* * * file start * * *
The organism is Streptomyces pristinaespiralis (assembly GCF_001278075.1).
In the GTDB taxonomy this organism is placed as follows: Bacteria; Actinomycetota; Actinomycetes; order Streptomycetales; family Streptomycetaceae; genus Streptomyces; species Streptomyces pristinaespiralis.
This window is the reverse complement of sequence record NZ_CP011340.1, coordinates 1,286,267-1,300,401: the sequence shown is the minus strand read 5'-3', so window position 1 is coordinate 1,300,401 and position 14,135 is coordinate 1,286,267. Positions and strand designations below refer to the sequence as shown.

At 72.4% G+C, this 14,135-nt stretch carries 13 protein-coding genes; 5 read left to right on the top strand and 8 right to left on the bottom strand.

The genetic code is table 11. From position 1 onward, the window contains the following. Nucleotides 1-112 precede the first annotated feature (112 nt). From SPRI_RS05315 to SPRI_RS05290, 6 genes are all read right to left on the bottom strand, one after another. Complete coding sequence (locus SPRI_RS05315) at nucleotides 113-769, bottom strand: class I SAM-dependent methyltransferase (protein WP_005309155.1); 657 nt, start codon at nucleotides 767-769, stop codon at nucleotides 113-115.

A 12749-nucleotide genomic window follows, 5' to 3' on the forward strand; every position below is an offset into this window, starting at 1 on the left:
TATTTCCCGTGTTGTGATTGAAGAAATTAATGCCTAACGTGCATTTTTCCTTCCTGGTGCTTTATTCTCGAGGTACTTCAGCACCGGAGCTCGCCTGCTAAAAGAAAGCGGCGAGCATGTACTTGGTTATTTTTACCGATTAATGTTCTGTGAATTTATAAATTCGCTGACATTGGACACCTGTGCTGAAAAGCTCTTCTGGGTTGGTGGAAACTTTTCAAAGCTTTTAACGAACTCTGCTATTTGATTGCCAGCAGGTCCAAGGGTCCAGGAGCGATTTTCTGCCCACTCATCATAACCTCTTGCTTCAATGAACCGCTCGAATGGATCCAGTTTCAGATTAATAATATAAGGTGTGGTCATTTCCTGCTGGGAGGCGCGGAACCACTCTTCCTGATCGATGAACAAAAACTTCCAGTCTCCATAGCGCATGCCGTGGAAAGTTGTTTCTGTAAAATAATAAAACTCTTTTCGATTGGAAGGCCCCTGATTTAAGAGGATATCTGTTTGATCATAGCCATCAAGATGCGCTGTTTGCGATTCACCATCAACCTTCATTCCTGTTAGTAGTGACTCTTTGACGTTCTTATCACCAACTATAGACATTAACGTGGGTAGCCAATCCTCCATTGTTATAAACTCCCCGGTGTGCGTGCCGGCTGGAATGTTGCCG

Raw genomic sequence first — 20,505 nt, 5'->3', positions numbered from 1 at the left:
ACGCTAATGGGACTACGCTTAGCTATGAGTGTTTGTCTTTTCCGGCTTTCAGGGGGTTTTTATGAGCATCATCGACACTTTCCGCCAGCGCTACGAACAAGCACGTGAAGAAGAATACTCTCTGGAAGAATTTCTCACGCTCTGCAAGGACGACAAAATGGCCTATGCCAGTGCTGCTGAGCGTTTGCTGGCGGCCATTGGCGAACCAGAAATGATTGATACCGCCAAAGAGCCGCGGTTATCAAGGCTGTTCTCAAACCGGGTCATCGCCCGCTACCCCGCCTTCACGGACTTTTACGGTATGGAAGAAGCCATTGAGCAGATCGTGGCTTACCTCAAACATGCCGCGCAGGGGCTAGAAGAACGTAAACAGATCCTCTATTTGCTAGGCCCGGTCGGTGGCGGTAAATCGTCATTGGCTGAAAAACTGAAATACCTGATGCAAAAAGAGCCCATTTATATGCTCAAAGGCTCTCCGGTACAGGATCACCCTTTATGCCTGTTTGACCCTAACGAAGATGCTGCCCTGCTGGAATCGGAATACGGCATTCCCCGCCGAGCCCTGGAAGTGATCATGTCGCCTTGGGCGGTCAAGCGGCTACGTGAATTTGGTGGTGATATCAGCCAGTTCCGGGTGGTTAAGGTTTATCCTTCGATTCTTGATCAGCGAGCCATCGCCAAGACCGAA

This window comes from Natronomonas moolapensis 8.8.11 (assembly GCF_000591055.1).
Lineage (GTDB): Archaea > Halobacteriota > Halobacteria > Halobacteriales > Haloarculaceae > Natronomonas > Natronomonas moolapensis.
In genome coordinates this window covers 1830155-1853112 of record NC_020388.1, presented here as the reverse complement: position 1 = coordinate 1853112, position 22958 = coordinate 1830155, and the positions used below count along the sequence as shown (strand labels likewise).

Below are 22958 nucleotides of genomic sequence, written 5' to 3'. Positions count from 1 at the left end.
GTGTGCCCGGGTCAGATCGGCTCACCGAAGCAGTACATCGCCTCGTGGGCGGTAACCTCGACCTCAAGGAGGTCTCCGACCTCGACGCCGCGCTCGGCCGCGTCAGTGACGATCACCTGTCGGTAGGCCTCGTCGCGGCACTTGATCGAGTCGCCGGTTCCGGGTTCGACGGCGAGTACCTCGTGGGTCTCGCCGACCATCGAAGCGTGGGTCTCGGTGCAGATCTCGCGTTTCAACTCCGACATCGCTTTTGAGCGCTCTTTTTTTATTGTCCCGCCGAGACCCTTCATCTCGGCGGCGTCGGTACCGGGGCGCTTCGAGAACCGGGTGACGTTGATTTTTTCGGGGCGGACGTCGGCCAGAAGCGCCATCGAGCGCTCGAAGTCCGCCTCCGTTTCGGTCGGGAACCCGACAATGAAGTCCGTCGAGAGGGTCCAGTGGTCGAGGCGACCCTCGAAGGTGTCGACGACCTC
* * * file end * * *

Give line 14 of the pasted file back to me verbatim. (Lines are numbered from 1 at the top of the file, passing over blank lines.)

GTGTGCCCGGGTCAGATCGGCTCACCGAAGCAGTACATCGCCTCGTGGGCGGTAACCTCGACCTCAAGGAGGTCTCCGACCTCGACGCCGCGCTCGGCCGCGTCAGTGACGATCACCTGTCGGTAGGCCTCGTCGCGGCACTTGATCGAGTCGCCGGTTCCGGGTTCGACGGCGAGTACCTCGTGGGTCTCGCCGACCATCGAAGCGTGGGTCTCGGTGCAGATCTCGCGTTTCAACTCCGACATCGCTTTTGAGCGCTCTTTTTTTATTGTCCCGCCGAGACCCTTCATCTCGGCGGCGTCGGTACCGGGGCGCTTCGAGAACCGGGTGACGTTGATTTTTTCGGGGCGGACGTCGGCCAGAAGCGCCATCGAGCGCTCGAAGTCCGCCTCCGTTTCGGTCGGGAACCCGACAATGAAGTCCGTCGAGAGGGTCCAGTGGTCGAGGCGACCCTCGAAGGTGTCGACGACCTC